Sex abuse pay-outs could cost £12m

This Is Local London: Police are investigating a number of claims of sexual abuse at a detention centre in Durham in the 1970s and 80s Police are investigating a number of claims of sexual abuse at a detention centre in Durham in the 1970s and 80s

A sex abuse scandal at a detention centre could cost up to £12 million in compensation pay-outs, a solicitor for many of the victims has said.

More than 140 people claimed they were abused as youngsters in Medomsley Detention Centre in the 1970s and 1980s and Durham Police has received more calls since a TV documentary was broadcast this week.

They had no escape from staff who subjected them to sexual and physical abuse while they were behind bars for crimes which today would often receive a community punishment.

Guard Neville Husband was jailed in 2003 for committing sex attacks on youngsters. Accomplice Leslie Johnson, a store man at the centre, was also jailed. They have since died.

One trainee was sexually abused after having a bread knife held to his throat, another attacked after he stole marzipan and icing from a store.

Solicitor David Greenwood, a specialist in the rights of survivors of sexual abuse, represents 53 people who claim they were abused at Medomsley.

He said: "If everyone comes forward and pursues civil compensation claims it could cost £8m-12m.

"That is not taking into account the cost of the police investigation and any public inquiry.

"It is going to be an expensive business for the Government."

Mr Greenwood, based in Wakefield, West Yorkshire, praised Durham Police's "progressive" investigation, which could stretch well into 2015.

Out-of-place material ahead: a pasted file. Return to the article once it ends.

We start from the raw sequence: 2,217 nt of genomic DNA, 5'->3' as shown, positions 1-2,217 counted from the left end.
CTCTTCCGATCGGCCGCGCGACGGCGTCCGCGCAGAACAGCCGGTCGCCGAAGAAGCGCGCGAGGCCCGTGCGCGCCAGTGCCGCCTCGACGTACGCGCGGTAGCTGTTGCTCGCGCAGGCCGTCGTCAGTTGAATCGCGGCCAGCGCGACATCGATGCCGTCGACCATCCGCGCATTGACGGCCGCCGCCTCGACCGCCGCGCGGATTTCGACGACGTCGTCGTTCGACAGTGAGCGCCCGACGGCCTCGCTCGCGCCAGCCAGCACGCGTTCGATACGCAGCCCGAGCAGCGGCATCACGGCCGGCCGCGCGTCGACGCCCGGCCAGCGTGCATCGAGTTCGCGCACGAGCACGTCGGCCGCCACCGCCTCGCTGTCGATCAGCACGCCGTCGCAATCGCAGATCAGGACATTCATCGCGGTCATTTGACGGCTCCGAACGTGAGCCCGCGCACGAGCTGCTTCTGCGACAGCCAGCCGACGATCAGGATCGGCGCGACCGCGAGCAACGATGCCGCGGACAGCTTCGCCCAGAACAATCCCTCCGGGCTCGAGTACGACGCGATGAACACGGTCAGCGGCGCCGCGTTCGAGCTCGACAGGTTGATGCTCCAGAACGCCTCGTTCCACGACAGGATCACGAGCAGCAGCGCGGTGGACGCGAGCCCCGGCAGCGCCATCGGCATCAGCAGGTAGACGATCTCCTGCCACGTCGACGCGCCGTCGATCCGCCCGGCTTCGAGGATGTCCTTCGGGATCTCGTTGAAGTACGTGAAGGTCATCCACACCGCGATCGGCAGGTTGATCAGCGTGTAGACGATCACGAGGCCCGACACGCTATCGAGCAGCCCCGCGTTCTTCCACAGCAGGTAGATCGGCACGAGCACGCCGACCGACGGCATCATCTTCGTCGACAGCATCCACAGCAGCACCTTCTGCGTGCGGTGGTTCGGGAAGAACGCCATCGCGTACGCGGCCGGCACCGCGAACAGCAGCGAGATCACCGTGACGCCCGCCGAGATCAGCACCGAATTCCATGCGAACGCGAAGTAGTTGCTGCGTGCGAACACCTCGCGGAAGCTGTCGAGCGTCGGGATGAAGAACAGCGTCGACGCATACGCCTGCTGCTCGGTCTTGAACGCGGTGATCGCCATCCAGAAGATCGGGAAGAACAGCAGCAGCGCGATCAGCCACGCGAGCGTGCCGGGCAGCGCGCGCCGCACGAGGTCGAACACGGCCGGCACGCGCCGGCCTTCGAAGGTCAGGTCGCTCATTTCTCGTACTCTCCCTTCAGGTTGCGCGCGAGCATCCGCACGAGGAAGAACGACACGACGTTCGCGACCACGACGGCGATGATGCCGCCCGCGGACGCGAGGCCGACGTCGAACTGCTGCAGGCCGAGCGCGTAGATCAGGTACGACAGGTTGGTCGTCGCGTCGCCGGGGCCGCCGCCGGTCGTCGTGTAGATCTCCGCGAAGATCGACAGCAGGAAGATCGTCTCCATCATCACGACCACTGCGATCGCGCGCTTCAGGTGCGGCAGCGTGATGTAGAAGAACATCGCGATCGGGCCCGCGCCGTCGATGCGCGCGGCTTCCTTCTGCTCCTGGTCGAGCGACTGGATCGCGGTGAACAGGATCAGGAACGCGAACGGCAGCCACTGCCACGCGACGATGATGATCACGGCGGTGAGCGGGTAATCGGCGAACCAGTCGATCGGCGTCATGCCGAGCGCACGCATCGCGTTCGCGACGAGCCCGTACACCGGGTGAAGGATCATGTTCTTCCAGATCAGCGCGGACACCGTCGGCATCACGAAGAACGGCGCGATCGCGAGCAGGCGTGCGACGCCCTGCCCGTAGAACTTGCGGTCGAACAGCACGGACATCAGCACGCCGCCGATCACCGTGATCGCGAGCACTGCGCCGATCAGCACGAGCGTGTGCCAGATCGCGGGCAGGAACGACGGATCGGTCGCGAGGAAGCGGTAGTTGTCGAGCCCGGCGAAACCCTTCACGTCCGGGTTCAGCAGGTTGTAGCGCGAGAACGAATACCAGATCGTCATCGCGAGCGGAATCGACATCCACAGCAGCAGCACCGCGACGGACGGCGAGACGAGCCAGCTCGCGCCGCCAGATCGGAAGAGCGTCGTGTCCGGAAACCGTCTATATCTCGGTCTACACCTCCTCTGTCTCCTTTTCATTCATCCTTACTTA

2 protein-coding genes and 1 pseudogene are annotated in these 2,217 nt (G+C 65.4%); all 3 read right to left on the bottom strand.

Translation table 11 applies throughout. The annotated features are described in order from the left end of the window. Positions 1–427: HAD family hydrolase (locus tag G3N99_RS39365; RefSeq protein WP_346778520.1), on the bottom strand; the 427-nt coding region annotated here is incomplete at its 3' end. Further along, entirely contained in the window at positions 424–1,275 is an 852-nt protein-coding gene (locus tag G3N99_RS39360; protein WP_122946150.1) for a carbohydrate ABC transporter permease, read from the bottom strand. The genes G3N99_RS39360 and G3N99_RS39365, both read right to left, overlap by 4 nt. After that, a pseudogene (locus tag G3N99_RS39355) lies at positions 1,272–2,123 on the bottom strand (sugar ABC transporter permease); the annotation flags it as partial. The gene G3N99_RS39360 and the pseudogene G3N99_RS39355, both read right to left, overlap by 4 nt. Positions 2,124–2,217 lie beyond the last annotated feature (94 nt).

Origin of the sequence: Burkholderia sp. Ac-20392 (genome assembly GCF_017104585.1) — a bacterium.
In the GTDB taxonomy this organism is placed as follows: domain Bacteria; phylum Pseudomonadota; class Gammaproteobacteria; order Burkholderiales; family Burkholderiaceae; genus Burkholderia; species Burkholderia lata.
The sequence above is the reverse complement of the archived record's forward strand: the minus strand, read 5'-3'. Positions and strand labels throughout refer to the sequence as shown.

"The mechanisms they are putting in place to support survivors who are describing for the first time what happened, and obviously are vulnerable, are really encouraging," he said.

"I hope that the inquiry into Medomsley becomes a template for inquiries into institutional abuse."

Mr Greenwood became involved in the case when Husband was prosecuted and said others knew what was going on at the time, and one staff member even admitted he "felt sorry for the boys".

Mr Greenwood said: "The question has to be asked, why was there no system in place for that to be reported and investigated?

"I don't know the answer to that question.

"It appears there was a culture of being able to treat these young trainees exactly as officers liked.

"You have to understand the impact on the boys, they were locked up and could not escape from it, which is doubly traumatising."

A Ministry of Justice spokesman said: "The outcome of the ongoing police investigation will be considered in due course. It would be inappropriate to comment further at this time."

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